FILE

Benefits to lower limits

HOW slow do we need to go? Driving at 40kmh as part of your morning commute is hard. You're driving along at 60 or 70 and suddenly you hit a school zone and you have to slow to 40 and hold that speed for a couple of hundred metres.

Few would begrudge the 40kmh school zones, espec- ially with figures such as in today's report on page 8, showing just how dramatically the survival rate for pedest- rians hit by cars improves at the lower speed.

Add to that the better (comparative to your speed at least) reaction speed, reduced braking distance, and the lower speed limit seems a no-brainer.

From that point of view reducing speed limits within housing estates and other places you can expect to find many pedestrians makes a lot of sense.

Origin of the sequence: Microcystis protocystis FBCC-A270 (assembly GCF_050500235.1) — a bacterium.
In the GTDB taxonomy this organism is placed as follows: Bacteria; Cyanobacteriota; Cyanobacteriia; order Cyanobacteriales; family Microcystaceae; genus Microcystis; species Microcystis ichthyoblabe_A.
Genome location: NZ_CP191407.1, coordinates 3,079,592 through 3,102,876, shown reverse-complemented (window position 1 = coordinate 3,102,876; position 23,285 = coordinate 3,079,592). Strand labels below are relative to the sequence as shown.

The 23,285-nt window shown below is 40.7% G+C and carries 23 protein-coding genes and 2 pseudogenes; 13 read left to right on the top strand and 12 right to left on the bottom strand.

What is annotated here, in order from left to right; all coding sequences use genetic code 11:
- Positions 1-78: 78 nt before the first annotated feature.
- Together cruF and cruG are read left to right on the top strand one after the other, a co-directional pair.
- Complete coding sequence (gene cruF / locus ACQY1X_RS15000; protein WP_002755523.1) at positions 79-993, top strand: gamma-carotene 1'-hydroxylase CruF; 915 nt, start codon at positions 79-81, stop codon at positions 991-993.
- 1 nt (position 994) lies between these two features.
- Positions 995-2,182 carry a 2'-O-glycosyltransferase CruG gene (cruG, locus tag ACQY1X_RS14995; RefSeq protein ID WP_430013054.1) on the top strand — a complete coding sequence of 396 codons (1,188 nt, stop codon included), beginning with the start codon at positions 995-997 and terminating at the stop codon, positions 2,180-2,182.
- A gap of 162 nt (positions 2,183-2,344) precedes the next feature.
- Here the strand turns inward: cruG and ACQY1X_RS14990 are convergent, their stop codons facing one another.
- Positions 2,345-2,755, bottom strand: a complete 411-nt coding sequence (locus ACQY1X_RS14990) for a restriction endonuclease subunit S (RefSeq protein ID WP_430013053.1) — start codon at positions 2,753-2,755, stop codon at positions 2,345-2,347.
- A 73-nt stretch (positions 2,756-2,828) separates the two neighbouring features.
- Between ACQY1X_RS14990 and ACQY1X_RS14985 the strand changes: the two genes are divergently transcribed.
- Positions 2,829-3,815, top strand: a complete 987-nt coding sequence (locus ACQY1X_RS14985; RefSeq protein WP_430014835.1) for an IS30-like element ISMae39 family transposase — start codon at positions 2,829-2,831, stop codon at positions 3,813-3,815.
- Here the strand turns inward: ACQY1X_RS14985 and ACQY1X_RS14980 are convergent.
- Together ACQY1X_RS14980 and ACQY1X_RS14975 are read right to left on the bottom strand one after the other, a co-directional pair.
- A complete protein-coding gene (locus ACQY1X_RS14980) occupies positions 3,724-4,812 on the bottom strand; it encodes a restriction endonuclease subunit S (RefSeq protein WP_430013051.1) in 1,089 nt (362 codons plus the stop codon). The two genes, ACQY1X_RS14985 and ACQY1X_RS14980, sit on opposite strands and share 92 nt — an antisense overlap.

Crashes involving pedestrians happen more often than you'd think. Fortunately fatalities are relatively rare, but as the story of former Sunshine Beach teacher Barbara Crameri demonstrates, surviving a crash is a long way from recovering from a crash.

For Ms Crameri, it's been four years since she was hit by a car while in Paris. Her recov- ery remains a slow, daily process so far from complete she's just had to give up one of her greatest loves - her job.

It's worth remembering when you see reports of crashes and the condition of survivors they often use hospital-speak to describe how close they are to death. Someone with 'minor' injuries may not be about to die, but that doesn't mean their life will ever be the same again either.


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